Although Guatemala has a coastline on both the Pacific and the Caribbean Oceans, Guatemala is less known for its coastal resorts and is best known for the volcanic highlands and the fantastic Mayan sites dotted across the country. However, Guatemala isn’t a country that is particularly known for tourism, and those visiting for business will usually stay in the cities of the country. The level of crime in Guatemala is among the highest in the region, so not carrying too much cash is a wise precaution if you are planning to travel to the country, and this can have a knock on impact when it comes to tipping.
Traveling in a new country is full of new experiences and things to consider, and tipping is one of those aspects that you should consider. Tipping in Guatemala is not quite as commonplace as it is in the United States, but it is still worth considering as it can help you to get the best service and also helps to support those service staff who will be working for quite low wages. By having an idea about what is customary when it comes to tipping, it can help you to make informed decisions about how much and who to tip.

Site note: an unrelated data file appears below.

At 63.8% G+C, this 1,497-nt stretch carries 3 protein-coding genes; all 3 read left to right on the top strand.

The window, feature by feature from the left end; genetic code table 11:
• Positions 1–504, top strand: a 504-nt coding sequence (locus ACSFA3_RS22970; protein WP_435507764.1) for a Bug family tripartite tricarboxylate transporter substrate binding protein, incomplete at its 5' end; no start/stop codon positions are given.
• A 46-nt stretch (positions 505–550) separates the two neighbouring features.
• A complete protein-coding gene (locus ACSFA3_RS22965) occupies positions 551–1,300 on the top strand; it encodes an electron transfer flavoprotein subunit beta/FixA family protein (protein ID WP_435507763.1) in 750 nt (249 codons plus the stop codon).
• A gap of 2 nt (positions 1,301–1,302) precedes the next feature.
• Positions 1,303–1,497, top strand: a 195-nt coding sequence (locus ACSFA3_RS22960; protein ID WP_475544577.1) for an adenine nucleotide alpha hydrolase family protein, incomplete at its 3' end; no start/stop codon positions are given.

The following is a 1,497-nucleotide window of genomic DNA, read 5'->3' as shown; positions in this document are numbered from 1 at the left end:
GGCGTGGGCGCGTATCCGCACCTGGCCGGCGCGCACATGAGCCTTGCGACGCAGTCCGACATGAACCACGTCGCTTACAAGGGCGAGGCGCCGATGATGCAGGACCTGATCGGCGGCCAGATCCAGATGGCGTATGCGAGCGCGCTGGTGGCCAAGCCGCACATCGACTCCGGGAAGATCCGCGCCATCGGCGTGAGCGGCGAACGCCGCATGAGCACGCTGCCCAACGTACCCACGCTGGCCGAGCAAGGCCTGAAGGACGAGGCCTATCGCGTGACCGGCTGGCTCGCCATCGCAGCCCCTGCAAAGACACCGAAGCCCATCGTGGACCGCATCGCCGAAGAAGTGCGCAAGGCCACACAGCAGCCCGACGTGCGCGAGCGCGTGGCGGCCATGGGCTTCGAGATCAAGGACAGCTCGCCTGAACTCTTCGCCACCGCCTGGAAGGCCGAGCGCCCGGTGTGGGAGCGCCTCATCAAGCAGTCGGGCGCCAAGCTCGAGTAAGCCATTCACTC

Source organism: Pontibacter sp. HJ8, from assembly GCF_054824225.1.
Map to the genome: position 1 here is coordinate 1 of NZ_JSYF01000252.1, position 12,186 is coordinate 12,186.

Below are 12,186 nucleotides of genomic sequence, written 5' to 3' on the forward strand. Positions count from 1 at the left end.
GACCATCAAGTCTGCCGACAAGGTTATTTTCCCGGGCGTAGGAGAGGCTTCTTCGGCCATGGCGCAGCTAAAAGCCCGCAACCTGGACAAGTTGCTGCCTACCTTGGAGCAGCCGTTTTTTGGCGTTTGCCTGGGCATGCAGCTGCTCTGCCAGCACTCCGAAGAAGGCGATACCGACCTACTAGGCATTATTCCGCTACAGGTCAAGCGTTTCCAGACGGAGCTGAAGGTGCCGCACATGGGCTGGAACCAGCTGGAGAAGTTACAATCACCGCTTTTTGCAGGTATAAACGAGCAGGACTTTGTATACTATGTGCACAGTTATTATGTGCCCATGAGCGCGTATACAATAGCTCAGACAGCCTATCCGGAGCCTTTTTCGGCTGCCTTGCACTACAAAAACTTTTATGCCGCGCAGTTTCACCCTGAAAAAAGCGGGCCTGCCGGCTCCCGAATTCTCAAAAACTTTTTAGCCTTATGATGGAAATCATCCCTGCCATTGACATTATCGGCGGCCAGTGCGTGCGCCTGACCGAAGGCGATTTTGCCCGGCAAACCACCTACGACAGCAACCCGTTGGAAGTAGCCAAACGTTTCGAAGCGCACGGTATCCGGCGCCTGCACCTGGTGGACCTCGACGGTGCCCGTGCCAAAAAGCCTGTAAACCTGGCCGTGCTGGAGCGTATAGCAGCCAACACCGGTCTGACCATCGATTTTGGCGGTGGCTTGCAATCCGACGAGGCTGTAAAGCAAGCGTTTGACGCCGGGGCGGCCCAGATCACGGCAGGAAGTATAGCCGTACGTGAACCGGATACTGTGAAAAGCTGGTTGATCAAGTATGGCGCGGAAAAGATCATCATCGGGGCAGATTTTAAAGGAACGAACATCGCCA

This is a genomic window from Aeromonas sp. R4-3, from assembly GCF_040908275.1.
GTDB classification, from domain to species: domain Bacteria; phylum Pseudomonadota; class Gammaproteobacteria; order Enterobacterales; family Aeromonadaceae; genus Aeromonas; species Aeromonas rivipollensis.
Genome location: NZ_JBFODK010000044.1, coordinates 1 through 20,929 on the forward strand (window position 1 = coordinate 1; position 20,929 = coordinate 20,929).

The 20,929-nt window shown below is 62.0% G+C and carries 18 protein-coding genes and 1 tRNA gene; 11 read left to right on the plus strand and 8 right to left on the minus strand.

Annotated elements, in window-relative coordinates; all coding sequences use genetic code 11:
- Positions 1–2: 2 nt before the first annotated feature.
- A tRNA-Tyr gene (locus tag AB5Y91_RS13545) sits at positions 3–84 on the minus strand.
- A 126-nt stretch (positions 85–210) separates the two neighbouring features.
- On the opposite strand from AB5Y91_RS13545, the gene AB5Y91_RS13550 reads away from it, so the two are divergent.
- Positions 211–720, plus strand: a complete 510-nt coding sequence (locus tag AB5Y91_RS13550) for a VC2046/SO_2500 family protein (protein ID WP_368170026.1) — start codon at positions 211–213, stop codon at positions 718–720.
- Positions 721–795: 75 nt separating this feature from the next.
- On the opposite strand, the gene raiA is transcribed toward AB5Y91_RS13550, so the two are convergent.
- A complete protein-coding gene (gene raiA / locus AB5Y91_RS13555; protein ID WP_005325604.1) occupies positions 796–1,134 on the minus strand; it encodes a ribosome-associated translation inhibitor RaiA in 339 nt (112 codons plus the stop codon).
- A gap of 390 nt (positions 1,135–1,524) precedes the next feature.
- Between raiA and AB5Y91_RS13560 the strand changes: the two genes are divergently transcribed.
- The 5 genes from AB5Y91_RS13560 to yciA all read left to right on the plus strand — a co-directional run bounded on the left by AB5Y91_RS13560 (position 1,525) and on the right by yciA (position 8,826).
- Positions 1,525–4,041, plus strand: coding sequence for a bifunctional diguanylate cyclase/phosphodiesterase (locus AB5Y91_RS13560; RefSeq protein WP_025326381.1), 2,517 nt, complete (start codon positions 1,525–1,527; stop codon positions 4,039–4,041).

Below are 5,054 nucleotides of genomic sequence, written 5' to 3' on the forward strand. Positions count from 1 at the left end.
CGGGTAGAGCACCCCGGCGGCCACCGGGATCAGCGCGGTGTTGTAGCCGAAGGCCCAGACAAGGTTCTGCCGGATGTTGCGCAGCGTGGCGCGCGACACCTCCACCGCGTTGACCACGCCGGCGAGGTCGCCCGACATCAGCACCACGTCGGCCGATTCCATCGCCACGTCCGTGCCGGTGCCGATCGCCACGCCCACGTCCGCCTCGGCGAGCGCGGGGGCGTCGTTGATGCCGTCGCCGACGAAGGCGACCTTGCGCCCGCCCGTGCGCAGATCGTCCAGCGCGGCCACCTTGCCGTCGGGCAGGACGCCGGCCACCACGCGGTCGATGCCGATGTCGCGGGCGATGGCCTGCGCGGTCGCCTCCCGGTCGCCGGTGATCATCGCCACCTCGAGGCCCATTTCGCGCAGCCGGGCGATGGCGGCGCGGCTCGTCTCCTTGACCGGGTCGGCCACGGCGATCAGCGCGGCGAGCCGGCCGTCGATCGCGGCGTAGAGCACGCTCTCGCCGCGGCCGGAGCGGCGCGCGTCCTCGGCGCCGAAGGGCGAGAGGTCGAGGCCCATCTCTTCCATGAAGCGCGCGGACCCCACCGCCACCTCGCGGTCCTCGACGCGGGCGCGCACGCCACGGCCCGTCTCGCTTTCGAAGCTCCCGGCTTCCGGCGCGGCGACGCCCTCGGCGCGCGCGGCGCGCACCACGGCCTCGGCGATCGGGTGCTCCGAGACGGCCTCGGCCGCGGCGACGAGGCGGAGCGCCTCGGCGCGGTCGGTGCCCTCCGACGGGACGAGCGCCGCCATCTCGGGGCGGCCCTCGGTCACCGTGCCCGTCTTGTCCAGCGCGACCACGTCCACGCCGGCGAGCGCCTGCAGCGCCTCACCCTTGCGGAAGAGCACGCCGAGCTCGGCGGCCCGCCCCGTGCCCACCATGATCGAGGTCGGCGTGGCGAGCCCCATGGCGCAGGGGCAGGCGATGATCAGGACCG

The National Currency In Guatemala
The national currency of Guatemala is known as the Quetzal (GTQ) which is named after the Resplendent Quetzal, a colorful bird that is the national bird of Guatemala. The reason for this is that in the Mayan culture, which once controlled this part of Central America, the tail feathers of the Quetzal were used as a trading currency. There are also 100 centavos to each Quetzal, and there are coins available up to 1 Quetzal, and then there are paper notes of various denominations available between 1 Quetzal and 200 Quetzal being the highest denomination available.